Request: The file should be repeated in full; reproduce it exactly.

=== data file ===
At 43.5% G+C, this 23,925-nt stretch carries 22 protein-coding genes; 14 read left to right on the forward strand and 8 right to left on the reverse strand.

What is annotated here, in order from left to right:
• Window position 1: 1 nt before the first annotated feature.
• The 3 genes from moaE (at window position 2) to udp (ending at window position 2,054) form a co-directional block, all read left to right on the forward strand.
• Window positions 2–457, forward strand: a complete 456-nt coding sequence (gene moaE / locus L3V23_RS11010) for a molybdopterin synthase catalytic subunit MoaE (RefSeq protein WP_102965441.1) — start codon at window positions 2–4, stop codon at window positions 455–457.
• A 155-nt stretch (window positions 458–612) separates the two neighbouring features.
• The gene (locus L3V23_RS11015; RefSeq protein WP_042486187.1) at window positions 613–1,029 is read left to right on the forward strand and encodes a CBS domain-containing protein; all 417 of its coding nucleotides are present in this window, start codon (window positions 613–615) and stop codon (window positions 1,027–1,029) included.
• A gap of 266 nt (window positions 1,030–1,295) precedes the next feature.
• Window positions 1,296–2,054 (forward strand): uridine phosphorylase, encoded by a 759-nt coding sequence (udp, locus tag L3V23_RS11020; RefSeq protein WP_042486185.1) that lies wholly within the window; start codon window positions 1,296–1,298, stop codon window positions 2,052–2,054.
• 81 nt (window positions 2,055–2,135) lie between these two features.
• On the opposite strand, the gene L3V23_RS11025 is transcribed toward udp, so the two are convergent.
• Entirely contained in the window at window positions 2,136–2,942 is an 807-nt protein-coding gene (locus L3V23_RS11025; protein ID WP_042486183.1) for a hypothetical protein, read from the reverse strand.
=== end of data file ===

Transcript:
At 43.5% G+C, this 23,925-nt stretch carries 22 protein-coding genes; 14 read left to right on the forward strand and 8 right to left on the reverse strand.

What is annotated here, in order from left to right:
• Window position 1: 1 nt before the first annotated feature.
• The 3 genes from moaE (at window position 2) to udp (ending at window position 2,054) form a co-directional block, all read left to right on the forward strand.
• Window positions 2–457, forward strand: a complete 456-nt coding sequence (gene moaE / locus L3V23_RS11010) for a molybdopterin synthase catalytic subunit MoaE (RefSeq protein WP_102965441.1) — start codon at window positions 2–4, stop codon at window positions 455–457.
• A 155-nt stretch (window positions 458–612) separates the two neighbouring features.
• The gene (locus L3V23_RS11015; RefSeq protein WP_042486187.1) at window positions 613–1,029 is read left to right on the forward strand and encodes a CBS domain-containing protein; all 417 of its coding nucleotides are present in this window, start codon (window positions 613–615) and stop codon (window positions 1,027–1,029) included.
• A gap of 266 nt (window positions 1,030–1,295) precedes the next feature.
• Window positions 1,296–2,054 (forward strand): uridine phosphorylase, encoded by a 759-nt coding sequence (udp, locus tag L3V23_RS11020; RefSeq protein WP_042486185.1) that lies wholly within the window; start codon window positions 1,296–1,298, stop codon window positions 2,052–2,054.
• 81 nt (window positions 2,055–2,135) lie between these two features.
• On the opposite strand, the gene L3V23_RS11025 is transcribed toward udp, so the two are convergent.
• Entirely contained in the window at window positions 2,136–2,942 is an 807-nt protein-coding gene (locus L3V23_RS11025; protein ID WP_042486183.1) for a hypothetical protein, read from the reverse strand.